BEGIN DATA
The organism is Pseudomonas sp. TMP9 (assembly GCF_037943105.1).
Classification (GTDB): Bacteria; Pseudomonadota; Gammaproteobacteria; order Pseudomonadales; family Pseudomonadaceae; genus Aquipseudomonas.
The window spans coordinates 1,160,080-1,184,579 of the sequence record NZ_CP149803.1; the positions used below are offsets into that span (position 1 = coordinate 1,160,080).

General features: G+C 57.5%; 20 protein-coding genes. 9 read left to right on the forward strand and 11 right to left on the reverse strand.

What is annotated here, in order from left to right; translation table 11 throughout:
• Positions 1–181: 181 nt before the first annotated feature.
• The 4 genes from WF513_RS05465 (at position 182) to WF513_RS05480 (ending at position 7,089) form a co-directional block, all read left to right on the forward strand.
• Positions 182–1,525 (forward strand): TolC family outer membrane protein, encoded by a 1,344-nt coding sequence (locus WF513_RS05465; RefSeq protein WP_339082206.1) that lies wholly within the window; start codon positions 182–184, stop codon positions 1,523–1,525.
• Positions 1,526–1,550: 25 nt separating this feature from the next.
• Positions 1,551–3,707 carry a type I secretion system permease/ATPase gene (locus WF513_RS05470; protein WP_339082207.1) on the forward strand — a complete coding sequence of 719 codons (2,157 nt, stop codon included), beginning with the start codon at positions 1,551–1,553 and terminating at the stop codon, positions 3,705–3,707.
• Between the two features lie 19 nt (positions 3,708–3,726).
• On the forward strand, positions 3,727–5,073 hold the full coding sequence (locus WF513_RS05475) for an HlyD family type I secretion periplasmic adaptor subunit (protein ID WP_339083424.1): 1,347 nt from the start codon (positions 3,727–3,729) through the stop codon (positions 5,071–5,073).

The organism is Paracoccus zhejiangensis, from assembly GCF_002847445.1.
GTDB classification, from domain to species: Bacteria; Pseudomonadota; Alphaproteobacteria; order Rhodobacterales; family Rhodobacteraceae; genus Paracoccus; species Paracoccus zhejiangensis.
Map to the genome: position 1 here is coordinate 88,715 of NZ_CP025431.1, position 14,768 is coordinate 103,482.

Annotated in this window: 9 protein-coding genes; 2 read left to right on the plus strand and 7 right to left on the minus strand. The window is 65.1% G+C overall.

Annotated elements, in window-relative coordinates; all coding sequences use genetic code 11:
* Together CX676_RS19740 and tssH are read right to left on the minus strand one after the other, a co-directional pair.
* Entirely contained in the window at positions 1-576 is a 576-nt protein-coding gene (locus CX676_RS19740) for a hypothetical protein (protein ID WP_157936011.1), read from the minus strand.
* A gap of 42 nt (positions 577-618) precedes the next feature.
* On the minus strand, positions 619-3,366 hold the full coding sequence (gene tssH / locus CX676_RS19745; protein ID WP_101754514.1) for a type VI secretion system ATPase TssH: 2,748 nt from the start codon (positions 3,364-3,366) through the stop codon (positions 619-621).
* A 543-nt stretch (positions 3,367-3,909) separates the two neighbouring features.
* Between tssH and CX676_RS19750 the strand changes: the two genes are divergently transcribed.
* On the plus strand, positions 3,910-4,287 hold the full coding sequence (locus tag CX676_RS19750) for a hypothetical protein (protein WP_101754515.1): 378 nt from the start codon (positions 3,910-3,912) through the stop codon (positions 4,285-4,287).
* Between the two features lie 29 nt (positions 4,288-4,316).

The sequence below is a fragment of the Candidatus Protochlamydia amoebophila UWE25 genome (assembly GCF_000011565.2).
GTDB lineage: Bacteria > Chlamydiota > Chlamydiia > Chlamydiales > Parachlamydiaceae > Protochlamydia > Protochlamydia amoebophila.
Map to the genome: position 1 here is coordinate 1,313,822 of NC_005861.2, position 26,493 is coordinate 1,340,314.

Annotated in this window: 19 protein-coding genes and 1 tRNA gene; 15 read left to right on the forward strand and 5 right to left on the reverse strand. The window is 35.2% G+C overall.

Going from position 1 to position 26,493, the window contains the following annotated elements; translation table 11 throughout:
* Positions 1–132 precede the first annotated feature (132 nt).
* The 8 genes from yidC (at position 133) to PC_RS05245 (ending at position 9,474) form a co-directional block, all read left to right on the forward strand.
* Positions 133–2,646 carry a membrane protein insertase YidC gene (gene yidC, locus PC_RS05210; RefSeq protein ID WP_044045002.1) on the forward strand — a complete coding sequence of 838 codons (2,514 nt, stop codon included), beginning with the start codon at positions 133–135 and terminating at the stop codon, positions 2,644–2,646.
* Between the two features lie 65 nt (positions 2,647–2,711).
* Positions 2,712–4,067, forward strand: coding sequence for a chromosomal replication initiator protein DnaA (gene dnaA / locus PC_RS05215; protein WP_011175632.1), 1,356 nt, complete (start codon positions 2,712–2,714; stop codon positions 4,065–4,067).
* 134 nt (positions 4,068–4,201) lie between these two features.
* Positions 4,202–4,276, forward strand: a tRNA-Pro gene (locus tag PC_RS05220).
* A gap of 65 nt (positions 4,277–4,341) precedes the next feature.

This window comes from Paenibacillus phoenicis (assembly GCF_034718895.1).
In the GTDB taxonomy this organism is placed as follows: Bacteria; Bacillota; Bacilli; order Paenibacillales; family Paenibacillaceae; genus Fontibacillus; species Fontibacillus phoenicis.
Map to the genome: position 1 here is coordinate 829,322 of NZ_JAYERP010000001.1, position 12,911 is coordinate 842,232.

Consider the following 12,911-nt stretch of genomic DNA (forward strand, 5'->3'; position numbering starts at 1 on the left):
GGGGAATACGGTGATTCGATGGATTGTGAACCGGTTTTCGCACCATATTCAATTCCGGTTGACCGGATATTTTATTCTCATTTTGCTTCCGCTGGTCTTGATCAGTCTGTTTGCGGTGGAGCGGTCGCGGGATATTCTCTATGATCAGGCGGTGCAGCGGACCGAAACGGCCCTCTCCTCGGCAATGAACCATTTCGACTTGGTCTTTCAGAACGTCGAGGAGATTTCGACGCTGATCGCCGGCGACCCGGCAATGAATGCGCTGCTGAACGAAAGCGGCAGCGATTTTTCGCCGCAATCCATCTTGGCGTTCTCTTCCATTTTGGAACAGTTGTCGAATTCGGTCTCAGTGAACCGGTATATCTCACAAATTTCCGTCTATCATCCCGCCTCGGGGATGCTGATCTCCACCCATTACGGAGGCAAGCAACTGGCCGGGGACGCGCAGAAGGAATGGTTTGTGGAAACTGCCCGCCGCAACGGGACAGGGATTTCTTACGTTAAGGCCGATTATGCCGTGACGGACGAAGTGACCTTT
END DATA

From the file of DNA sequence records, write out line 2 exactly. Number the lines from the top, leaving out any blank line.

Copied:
Classification (GTDB): Bacteria; Pseudomonadota; Gammaproteobacteria; order Pseudomonadales; family Pseudomonadaceae; genus Aquipseudomonas.